DiCarlo et al., Nature 460, 240-244 (2009)
Control-Phase with two coupled transmons
DiCarlo et al., Nature 460, 240-244 (2009)
H int /  g eff 1  1L 0 R 0 L1R  h.c   g eff 2  1L1R 0 L 2 R  h.c 
III.1) Two-qubit gates
Spectroscopy of two qubits + cavity
right qubit
Qubit-qubit swap interaction
left qubit
Cavity-qubit interaction
Vacuum Rabi splitting
cavity
V
R
Flux bias on right
transmon (a.u.)
III.1) Two-qubit gates
(Courtesy Leo DiCarlo)
One-qubit gates: X and Y rotations
fL
z
Preparation
1-qubit rotations
Measurement
y
x
cavity
I
cos(2 f L t )
V
R
Flux bias on right
transmon (a.u.)
III.1) Two-qubit gates
(Courtesy Leo DiCarlo)
One-qubit gates: X and Y rotations
fR
z
Preparation
1-qubit rotations
Measurement
y
x
cavity
I
cos(2 f R t )
V
R
Flux bias on right
transmon (a.u.)
III.1) Two-qubit gates
(Courtesy Leo DiCarlo)
One-qubit gates: X and Y rotations
fR
z
Preparation
1-qubit rotations
Measurement
y
x
cavity
Q
sin(2 f R t )
VR
Flux bias on right transmon (a.u.)
III.1) Two-qubit gates
Fidelity = 99%
see
J. Chow et al., PRL (2009)
Two-qubit gate: turn on interactions
VR
Conditional
phase gate
Use control lines to push
qubits near a resonance
cavity
V
R
Flux bias on right
transmon (a.u.)
III.1) Two-qubit gates
(Courtesy Leo DiCarlo)
Two-excitation manifold of system
02
11
Two-excitation
manifold
• Avoided crossing (160 MHz)
11  02
Flux bias on right transmon (a.u.)
III.1) Two-qubit gates
(Courtesy Leo DiCarlo)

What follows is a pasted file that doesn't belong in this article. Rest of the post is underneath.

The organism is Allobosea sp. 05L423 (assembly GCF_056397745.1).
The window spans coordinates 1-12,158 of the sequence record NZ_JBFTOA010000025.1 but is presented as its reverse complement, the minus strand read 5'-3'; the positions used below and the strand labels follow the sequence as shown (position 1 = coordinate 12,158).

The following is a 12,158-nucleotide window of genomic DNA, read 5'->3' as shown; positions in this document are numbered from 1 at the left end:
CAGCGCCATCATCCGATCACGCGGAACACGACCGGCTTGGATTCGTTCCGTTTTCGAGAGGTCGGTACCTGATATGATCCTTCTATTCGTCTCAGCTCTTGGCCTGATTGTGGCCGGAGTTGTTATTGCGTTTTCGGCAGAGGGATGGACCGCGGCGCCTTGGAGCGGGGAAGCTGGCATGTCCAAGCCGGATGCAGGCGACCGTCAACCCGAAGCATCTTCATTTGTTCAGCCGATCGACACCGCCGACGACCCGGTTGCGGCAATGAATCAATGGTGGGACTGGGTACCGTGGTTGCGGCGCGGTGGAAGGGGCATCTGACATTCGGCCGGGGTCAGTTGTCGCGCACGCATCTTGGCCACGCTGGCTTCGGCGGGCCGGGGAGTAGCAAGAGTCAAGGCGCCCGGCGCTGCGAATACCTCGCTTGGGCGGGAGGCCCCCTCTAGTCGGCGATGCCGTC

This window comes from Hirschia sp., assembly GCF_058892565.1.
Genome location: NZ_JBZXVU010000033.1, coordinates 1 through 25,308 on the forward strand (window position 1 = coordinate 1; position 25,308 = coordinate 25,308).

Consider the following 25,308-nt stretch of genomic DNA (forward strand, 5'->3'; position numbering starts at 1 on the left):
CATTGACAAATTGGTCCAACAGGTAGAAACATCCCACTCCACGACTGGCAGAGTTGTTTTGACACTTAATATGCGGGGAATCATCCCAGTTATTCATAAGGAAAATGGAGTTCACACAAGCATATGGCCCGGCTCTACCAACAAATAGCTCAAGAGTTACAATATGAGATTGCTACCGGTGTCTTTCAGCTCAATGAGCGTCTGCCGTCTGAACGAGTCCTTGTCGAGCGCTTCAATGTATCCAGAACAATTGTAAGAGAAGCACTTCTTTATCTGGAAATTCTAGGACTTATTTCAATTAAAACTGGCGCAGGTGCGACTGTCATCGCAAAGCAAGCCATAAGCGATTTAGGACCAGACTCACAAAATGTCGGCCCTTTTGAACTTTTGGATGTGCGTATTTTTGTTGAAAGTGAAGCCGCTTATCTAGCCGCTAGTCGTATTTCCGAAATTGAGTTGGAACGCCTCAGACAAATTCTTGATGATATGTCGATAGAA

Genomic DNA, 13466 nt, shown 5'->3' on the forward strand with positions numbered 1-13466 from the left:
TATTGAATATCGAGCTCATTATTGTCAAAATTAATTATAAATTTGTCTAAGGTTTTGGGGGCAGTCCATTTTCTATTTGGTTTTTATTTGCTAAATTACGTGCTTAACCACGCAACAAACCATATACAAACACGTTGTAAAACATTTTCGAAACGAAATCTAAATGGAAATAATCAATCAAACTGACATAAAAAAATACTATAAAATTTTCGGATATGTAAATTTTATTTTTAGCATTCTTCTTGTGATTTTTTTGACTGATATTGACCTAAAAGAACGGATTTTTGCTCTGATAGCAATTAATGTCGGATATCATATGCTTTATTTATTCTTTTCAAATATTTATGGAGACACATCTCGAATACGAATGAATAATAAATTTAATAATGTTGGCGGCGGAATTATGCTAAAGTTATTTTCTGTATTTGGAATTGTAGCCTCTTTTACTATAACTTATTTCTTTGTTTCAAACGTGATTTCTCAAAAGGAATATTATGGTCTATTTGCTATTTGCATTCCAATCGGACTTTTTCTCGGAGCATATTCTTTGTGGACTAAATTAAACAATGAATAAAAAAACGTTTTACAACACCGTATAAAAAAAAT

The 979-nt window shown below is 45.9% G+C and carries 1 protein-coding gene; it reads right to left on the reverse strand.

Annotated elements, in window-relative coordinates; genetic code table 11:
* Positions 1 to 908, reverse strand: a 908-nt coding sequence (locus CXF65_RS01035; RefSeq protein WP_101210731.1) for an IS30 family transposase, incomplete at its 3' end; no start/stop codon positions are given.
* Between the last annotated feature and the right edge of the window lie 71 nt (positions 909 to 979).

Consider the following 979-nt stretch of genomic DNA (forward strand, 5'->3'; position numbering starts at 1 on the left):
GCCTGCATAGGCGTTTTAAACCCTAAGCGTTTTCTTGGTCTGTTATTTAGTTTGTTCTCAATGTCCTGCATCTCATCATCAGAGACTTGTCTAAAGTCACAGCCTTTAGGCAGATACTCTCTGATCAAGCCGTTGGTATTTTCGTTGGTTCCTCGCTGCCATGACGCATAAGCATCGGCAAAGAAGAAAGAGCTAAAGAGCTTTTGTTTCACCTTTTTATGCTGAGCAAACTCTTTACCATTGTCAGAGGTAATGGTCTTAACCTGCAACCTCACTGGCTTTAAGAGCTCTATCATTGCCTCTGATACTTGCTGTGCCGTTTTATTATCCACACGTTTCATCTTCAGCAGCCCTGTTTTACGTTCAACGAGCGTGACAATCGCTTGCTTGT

Adiabatic conditional-phase gate
02
11
tf
f01  f10
 a  2   f a (t )dt
t0
2-excitation
manifold

11  ei11 11
tf
11  10  01  2   (t )dt
t0
01
1-excitation
manifold
01  e
10
10  e
Flux bias on right transmon (a.u.)
i01
i10
01
10
(Courtesy Leo DiCarlo)
Implementing C-Phase
00
01
10
11
1 0
 0 ei01
U 
0 0

0 0
0
0
0  00
0  01

0  10
i11  11
e 
ei10
0
00 01 10 11
Adjust timing of flux pulse so that
only quantum amplitude of 11
acquires a minus sign:
1
0
U 
0

0
C-Phase11
III.1) Two-qubit gates
0  00
1 0 0  01

0 1 0  10

0 0 1 11
0 0
11
(Courtesy Leo DiCarlo)
Implementing Grover’s search algorithm
First implementation of q. algorithm with superconducting qubits (using Cphase gate)
DiCarlo et al., Nature 460, 240-244 (2009)
0, x  x0
f ( x)  
1, x  x0
“Find x0!”
Position:
0
I
II
III
“Find the queen!”
III.2) Two-qubit algorithm
(Courtesy Leo DiCarlo)
Implementing Grover’s search algorithm
0, x  x0
f ( x)  
1, x  x0
“Find x0!”
Position:
0
I
II
III
“Find the queen!”
III.2) Two-qubit algorithm
(Courtesy Leo DiCarlo)
Implementing Grover’s search algorithm